Want to clench the title of "Coolest Mom Ever" while simultaneously giving your munchkins their daily scrub down?

Put glow sticks in the tub. Turn out the lights.

Congratulations. You're an instant hero.

Nutella and Banana Pops

We've got something yummy!

Need something to do with those ripe bananas OTHER than making banana bread? Make popsicles!

We used 2 bananas and about 1/4 cup of Nutella (I didn't measure because let's face it, its Nutella. It'll be good no matter how much you use), mixed with a hand mixer, poured into molds and popped in the freezer.

Now the hard part: waiting for them to freeze!

The Best Playdoh

I'm one of those nerdy Pinterest moms. I have a different project for the kids to do just about every day. Making playdoh is a great cold/rainy day project that's quick to do and easy to clean up. This weekend, the kids were so excited about it, I actually got all of the laundry done...definitely a winner! This recipe is great. It yields a perfect amount and it has a really good non-crumbly texture. Plus, you know exactly what's in it so there's no panic when it inevitably gets ingested :) You'll definitely want to hang on to this!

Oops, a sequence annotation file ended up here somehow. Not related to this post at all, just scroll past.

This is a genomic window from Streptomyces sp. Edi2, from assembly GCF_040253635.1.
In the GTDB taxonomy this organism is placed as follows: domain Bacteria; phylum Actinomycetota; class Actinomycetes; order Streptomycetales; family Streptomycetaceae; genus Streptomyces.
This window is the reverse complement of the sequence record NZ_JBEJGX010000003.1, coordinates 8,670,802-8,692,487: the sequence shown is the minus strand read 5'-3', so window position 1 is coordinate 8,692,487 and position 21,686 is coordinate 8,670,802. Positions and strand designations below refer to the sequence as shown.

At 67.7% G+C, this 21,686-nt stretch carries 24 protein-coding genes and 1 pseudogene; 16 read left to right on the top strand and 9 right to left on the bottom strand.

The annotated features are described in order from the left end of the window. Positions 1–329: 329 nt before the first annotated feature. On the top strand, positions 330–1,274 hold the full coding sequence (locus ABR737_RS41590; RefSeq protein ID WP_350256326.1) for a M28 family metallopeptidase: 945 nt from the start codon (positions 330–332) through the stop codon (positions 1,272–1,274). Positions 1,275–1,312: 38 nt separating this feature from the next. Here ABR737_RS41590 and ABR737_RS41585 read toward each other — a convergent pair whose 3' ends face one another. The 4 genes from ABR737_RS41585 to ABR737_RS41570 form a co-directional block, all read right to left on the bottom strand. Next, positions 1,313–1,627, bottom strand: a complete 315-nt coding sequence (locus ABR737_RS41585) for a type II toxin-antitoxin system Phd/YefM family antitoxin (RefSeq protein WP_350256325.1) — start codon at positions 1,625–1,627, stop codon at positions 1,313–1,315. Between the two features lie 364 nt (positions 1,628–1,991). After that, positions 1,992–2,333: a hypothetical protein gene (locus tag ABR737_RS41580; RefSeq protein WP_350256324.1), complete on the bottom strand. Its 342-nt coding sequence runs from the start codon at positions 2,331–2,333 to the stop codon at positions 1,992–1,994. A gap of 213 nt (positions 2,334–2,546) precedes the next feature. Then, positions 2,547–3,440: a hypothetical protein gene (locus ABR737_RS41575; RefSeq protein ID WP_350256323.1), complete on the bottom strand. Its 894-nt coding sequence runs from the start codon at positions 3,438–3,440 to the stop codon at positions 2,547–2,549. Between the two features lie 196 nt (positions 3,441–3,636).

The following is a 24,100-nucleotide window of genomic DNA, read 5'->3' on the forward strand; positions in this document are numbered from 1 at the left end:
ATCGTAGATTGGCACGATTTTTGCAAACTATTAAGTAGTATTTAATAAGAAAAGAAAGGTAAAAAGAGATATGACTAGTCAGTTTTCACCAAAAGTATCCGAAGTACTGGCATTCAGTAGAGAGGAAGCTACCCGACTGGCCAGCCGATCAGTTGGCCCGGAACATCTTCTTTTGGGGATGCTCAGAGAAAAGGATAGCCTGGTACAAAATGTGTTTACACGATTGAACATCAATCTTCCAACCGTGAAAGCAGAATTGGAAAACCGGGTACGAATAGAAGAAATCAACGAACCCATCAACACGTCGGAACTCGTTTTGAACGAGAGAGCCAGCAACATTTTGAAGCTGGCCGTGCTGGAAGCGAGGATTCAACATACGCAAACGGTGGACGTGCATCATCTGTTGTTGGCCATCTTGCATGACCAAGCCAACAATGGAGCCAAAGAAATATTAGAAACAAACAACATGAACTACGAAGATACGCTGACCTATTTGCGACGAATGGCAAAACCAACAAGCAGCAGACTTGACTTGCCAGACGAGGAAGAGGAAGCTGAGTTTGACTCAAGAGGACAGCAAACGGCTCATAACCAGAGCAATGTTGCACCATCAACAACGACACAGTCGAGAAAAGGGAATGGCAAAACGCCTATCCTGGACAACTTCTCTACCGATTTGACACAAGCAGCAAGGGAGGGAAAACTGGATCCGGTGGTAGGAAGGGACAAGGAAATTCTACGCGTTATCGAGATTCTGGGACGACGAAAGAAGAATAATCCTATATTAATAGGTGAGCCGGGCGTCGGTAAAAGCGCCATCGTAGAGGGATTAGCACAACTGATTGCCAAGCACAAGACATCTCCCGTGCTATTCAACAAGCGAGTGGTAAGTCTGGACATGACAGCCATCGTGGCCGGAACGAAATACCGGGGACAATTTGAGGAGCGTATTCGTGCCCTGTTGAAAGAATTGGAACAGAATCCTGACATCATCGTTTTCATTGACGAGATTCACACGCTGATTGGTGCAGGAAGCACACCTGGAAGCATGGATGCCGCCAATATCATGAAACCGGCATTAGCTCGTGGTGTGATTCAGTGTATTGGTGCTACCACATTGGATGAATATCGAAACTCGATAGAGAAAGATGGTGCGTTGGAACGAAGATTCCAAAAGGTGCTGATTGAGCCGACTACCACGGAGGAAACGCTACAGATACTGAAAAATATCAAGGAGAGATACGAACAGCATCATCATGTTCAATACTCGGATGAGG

1 cup of flour
1/4 cup of salt
1 cup of water
1 tablespoon of vegetable oil
2 teaspoons of cream of tartar
Food coloring (I used neon)
Glitter (If you're feeling super awesome)
And, of course, a little helper (Or two. Or three.)

Have your little helper(s) dump your ingredients in a saucepan, including a few drops of food coloring and the glitter (if you chose to use it). Order doesn't matter. It's all going to get mixed together anyway.

Using a wooden spoon, stir your ingredients until combined, then place on burner at medium heat.

This is where mom takes over. DO NOT STOP STIRRING!!!! You'll see your dough start to thicken and get lumpier...

and lumpier...

Eventually, you'll have a big lump stuck to your spoon. You can stop stirring now :)

Plop it on the counter and knead by hand. (I love this part!)

Once it's cooled, it's ready to play with! I set my kids at the dining room table with a rolling pin and some cookie cutters and they were entertained for quite some time. 

I use this recipe for each color I make. It yields about 1 1/4 cups. To store, I roll it into a ball and wrap with cling wrap, then place in a container. Baby food containers work great but I'm sure a ziploc bag would be fine as well. 

Have fun!


We live in a world where others' perception of your life is very much defined by your Facebook status. I, for example, don't post things like "Checking my bank account to make sure I have enough for the ridiculous amount of groceries and diapers I need" or "Can't wait for this period to end. I sure am tired of bleeding through my underwear". Those things, aside from being embarrassing, paint a picture of my life that I'm not sure I want others to have. I tend to focus more on how happy I may be at the moment, or maybe my kids have just done something amazing that I want to brag about. This type of mentality carries over from social media and has huge impacts on everyone's daily lives.